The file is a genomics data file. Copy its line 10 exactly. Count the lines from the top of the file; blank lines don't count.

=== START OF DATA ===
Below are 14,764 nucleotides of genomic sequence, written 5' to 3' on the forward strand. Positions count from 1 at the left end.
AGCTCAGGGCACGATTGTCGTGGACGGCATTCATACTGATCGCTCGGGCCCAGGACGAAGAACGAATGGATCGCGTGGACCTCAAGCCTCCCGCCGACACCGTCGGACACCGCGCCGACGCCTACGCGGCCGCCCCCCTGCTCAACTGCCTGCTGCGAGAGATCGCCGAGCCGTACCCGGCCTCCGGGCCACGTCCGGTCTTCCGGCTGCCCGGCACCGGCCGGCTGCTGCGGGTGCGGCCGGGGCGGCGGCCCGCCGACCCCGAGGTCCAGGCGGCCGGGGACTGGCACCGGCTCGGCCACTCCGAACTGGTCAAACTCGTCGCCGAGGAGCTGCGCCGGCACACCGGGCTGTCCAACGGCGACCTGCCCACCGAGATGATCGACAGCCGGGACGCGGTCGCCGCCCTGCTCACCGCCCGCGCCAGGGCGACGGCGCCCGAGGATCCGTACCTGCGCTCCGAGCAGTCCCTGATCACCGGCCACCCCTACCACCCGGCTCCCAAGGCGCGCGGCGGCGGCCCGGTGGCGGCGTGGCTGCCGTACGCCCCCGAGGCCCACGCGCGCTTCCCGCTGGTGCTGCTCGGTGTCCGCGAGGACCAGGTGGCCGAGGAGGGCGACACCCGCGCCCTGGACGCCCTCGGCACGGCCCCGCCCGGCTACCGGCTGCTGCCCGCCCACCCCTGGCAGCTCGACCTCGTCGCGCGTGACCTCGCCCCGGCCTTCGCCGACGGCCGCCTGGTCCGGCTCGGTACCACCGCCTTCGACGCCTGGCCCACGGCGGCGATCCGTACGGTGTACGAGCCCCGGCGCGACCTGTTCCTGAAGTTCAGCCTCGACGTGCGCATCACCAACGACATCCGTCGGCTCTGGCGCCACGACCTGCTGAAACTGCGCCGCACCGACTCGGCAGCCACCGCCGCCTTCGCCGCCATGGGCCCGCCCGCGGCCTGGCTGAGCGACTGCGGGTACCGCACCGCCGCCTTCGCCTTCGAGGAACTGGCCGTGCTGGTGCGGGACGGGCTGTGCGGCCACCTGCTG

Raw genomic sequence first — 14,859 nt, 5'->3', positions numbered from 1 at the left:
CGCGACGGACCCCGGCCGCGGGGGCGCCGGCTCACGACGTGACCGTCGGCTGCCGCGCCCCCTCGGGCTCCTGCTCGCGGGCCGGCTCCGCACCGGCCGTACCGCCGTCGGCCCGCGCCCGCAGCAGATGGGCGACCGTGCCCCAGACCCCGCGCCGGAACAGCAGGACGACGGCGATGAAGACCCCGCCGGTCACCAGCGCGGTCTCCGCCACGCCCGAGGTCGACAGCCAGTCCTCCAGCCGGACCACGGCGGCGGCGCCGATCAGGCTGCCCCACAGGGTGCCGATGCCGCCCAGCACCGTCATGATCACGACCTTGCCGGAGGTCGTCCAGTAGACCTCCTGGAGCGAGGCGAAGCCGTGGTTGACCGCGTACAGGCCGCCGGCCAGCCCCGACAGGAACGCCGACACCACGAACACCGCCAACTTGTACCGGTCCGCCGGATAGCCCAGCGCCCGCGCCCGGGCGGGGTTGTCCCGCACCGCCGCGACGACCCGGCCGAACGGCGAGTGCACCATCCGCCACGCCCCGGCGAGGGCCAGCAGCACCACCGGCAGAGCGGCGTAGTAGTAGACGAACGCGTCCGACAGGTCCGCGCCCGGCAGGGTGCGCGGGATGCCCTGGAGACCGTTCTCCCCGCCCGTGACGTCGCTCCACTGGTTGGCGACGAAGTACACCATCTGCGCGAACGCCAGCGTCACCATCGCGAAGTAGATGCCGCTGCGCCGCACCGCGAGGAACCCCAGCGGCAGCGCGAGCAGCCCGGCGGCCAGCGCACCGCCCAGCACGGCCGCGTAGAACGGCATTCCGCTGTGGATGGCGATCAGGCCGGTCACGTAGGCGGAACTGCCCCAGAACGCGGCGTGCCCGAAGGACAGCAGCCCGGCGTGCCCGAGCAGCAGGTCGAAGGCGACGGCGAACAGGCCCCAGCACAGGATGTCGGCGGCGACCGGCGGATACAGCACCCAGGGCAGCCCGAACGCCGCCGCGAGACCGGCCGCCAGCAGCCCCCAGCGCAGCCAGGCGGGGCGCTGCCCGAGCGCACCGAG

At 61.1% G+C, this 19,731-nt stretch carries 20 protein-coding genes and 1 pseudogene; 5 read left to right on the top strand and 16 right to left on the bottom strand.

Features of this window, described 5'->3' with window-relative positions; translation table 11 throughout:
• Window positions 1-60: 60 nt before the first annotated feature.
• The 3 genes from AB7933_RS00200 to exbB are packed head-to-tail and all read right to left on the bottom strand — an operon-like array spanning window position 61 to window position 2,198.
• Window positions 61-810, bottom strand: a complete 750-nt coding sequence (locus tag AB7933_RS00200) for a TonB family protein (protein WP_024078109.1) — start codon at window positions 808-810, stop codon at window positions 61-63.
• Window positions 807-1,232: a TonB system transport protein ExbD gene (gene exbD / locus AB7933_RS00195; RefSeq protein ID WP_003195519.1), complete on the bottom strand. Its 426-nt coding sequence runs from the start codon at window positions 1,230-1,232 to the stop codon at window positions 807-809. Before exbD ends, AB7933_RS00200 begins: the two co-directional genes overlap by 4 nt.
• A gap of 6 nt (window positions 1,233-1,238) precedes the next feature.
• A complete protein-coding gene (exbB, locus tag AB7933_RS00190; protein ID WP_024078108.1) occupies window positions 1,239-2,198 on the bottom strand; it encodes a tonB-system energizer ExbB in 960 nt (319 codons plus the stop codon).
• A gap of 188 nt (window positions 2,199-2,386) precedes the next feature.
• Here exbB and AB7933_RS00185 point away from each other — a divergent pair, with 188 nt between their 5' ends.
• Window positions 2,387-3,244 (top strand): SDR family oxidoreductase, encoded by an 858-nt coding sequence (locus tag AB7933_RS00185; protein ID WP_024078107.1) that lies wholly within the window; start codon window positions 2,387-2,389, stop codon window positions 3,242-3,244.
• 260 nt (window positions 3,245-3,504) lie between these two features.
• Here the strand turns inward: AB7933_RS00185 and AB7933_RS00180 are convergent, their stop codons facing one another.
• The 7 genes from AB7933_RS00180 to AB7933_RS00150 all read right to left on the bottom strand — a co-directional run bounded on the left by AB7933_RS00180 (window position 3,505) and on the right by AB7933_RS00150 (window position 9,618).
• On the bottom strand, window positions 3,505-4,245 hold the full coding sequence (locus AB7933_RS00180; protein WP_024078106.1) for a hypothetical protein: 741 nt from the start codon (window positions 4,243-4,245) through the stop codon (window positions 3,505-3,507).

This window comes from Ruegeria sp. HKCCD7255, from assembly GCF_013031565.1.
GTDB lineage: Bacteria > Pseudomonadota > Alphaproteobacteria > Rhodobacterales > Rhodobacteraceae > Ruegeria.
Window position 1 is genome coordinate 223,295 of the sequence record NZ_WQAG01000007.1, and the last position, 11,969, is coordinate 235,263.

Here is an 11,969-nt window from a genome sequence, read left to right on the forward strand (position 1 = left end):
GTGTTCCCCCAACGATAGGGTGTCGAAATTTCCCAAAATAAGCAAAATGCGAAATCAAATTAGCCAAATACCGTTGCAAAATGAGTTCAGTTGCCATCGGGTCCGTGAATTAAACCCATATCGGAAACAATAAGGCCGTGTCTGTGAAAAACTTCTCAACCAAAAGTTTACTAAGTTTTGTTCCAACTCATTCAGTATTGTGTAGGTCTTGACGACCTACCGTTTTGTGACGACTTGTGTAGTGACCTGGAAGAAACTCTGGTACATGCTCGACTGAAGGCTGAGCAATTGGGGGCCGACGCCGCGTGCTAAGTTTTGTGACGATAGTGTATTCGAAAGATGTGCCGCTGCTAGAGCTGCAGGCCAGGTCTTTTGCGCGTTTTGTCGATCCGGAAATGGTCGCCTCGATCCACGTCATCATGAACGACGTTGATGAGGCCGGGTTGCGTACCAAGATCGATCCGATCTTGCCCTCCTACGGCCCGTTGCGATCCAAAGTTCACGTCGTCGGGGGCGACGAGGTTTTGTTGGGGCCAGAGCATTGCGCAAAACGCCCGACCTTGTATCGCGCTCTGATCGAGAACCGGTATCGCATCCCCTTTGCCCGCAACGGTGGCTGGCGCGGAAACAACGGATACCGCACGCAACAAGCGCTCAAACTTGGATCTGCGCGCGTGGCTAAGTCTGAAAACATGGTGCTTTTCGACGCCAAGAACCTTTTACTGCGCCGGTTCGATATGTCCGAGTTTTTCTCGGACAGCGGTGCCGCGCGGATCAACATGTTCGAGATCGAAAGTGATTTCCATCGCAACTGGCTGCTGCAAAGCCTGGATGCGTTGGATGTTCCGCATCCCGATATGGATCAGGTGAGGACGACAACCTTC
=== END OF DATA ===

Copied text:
• Window positions 807-1,232: a TonB system transport protein ExbD gene (gene exbD / locus AB7933_RS00195; RefSeq protein ID WP_003195519.1), complete on the bottom strand. Its 426-nt coding sequence runs from the start codon at window positions 1,230-1,232 to the stop codon at window positions 807-809. Before exbD ends, AB7933_RS00200 begins: the two co-directional genes overlap by 4 nt.